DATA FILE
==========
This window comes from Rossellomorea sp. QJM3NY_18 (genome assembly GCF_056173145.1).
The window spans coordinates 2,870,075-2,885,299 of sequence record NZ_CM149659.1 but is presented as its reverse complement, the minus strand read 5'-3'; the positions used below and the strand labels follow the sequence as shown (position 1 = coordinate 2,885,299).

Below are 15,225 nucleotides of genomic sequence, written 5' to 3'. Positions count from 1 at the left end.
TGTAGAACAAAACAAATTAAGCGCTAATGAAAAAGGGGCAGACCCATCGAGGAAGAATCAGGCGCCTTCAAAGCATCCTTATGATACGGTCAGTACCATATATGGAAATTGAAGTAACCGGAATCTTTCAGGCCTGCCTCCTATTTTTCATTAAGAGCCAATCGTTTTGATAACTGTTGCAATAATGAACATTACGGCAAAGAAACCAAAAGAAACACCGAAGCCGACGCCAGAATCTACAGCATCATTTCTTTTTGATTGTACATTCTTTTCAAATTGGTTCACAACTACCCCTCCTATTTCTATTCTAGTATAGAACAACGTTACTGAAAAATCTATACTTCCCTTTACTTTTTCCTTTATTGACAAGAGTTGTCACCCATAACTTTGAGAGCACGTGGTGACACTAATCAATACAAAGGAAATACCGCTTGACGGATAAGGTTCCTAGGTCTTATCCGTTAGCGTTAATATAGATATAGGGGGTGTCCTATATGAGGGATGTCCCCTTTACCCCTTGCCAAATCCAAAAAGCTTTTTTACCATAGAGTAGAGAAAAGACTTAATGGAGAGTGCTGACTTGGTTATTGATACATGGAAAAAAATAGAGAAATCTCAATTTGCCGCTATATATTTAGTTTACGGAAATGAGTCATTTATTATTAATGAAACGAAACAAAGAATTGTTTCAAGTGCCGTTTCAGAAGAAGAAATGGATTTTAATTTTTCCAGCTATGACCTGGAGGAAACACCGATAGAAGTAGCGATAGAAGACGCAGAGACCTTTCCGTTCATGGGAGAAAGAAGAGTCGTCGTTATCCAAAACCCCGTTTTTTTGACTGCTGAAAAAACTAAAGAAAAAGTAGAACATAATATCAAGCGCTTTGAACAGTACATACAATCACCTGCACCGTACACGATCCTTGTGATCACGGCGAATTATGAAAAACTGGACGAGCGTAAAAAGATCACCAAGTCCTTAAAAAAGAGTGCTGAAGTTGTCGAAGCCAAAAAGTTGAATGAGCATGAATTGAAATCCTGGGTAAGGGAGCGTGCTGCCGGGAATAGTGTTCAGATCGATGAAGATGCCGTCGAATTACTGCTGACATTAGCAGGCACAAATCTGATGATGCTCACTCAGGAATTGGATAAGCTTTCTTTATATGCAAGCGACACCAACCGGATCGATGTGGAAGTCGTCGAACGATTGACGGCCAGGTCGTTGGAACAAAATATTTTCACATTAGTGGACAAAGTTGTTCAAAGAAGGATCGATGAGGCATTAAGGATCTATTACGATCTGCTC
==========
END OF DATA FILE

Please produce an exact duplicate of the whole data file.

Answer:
This window comes from Rossellomorea sp. QJM3NY_18 (genome assembly GCF_056173145.1).
The window spans coordinates 2,870,075-2,885,299 of sequence record NZ_CM149659.1 but is presented as its reverse complement, the minus strand read 5'-3'; the positions used below and the strand labels follow the sequence as shown (position 1 = coordinate 2,885,299).

Below are 15,225 nucleotides of genomic sequence, written 5' to 3'. Positions count from 1 at the left end.
TGTAGAACAAAACAAATTAAGCGCTAATGAAAAAGGGGCAGACCCATCGAGGAAGAATCAGGCGCCTTCAAAGCATCCTTATGATACGGTCAGTACCATATATGGAAATTGAAGTAACCGGAATCTTTCAGGCCTGCCTCCTATTTTTCATTAAGAGCCAATCGTTTTGATAACTGTTGCAATAATGAACATTACGGCAAAGAAACCAAAAGAAACACCGAAGCCGACGCCAGAATCTACAGCATCATTTCTTTTTGATTGTACATTCTTTTCAAATTGGTTCACAACTACCCCTCCTATTTCTATTCTAGTATAGAACAACGTTACTGAAAAATCTATACTTCCCTTTACTTTTTCCTTTATTGACAAGAGTTGTCACCCATAACTTTGAGAGCACGTGGTGACACTAATCAATACAAAGGAAATACCGCTTGACGGATAAGGTTCCTAGGTCTTATCCGTTAGCGTTAATATAGATATAGGGGGTGTCCTATATGAGGGATGTCCCCTTTACCCCTTGCCAAATCCAAAAAGCTTTTTTACCATAGAGTAGAGAAAAGACTTAATGGAGAGTGCTGACTTGGTTATTGATACATGGAAAAAAATAGAGAAATCTCAATTTGCCGCTATATATTTAGTTTACGGAAATGAGTCATTTATTATTAATGAAACGAAACAAAGAATTGTTTCAAGTGCCGTTTCAGAAGAAGAAATGGATTTTAATTTTTCCAGCTATGACCTGGAGGAAACACCGATAGAAGTAGCGATAGAAGACGCAGAGACCTTTCCGTTCATGGGAGAAAGAAGAGTCGTCGTTATCCAAAACCCCGTTTTTTTGACTGCTGAAAAAACTAAAGAAAAAGTAGAACATAATATCAAGCGCTTTGAACAGTACATACAATCACCTGCACCGTACACGATCCTTGTGATCACGGCGAATTATGAAAAACTGGACGAGCGTAAAAAGATCACCAAGTCCTTAAAAAAGAGTGCTGAAGTTGTCGAAGCCAAAAAGTTGAATGAGCATGAATTGAAATCCTGGGTAAGGGAGCGTGCTGCCGGGAATAGTGTTCAGATCGATGAAGATGCCGTCGAATTACTGCTGACATTAGCAGGCACAAATCTGATGATGCTCACTCAGGAATTGGATAAGCTTTCTTTATATGCAAGCGACACCAACCGGATCGATGTGGAAGTCGTCGAACGATTGACGGCCAGGTCGTTGGAACAAAATATTTTCACATTAGTGGACAAAGTTGTTCAAAGAAGGATCGATGAGGCATTAAGGATCTATTACGATCTGCTC